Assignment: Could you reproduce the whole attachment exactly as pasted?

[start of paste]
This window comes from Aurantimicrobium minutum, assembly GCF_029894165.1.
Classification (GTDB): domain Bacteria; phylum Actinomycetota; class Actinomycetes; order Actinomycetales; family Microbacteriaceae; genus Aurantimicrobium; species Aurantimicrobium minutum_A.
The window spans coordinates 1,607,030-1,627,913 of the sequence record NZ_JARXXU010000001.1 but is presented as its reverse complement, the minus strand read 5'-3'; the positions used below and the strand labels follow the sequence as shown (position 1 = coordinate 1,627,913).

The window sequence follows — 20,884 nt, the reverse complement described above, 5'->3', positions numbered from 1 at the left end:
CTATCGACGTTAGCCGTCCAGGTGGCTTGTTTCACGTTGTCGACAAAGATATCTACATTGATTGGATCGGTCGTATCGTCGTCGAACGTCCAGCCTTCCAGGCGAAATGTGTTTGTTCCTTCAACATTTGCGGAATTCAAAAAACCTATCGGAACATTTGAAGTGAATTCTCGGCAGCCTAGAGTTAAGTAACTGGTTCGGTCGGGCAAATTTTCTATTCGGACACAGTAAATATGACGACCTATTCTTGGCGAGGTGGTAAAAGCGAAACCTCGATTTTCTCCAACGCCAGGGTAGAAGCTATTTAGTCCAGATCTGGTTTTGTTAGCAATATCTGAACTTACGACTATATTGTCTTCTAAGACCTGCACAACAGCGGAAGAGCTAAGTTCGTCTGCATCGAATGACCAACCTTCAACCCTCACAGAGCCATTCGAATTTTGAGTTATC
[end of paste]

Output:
This window comes from Aurantimicrobium minutum, assembly GCF_029894165.1.
Classification (GTDB): domain Bacteria; phylum Actinomycetota; class Actinomycetes; order Actinomycetales; family Microbacteriaceae; genus Aurantimicrobium; species Aurantimicrobium minutum_A.
The window spans coordinates 1,607,030-1,627,913 of the sequence record NZ_JARXXU010000001.1 but is presented as its reverse complement, the minus strand read 5'-3'; the positions used below and the strand labels follow the sequence as shown (position 1 = coordinate 1,627,913).

The window sequence follows — 20,884 nt, the reverse complement described above, 5'->3', positions numbered from 1 at the left end:
CTATCGACGTTAGCCGTCCAGGTGGCTTGTTTCACGTTGTCGACAAAGATATCTACATTGATTGGATCGGTCGTATCGTCGTCGAACGTCCAGCCTTCCAGGCGAAATGTGTTTGTTCCTTCAACATTTGCGGAATTCAAAAAACCTATCGGAACATTTGAAGTGAATTCTCGGCAGCCTAGAGTTAAGTAACTGGTTCGGTCGGGCAAATTTTCTATTCGGACACAGTAAATATGACGACCTATTCTTGGCGAGGTGGTAAAAGCGAAACCTCGATTTTCTCCAACGCCAGGGTAGAAGCTATTTAGTCCAGATCTGGTTTTGTTAGCAATATCTGAACTTACGACTATATTGTCTTCTAAGACCTGCACAACAGCGGAAGAGCTAAGTTCGTCTGCATCGAATGACCAACCTTCAACCCTCACAGAGCCATTCGAATTTTGAGTTATC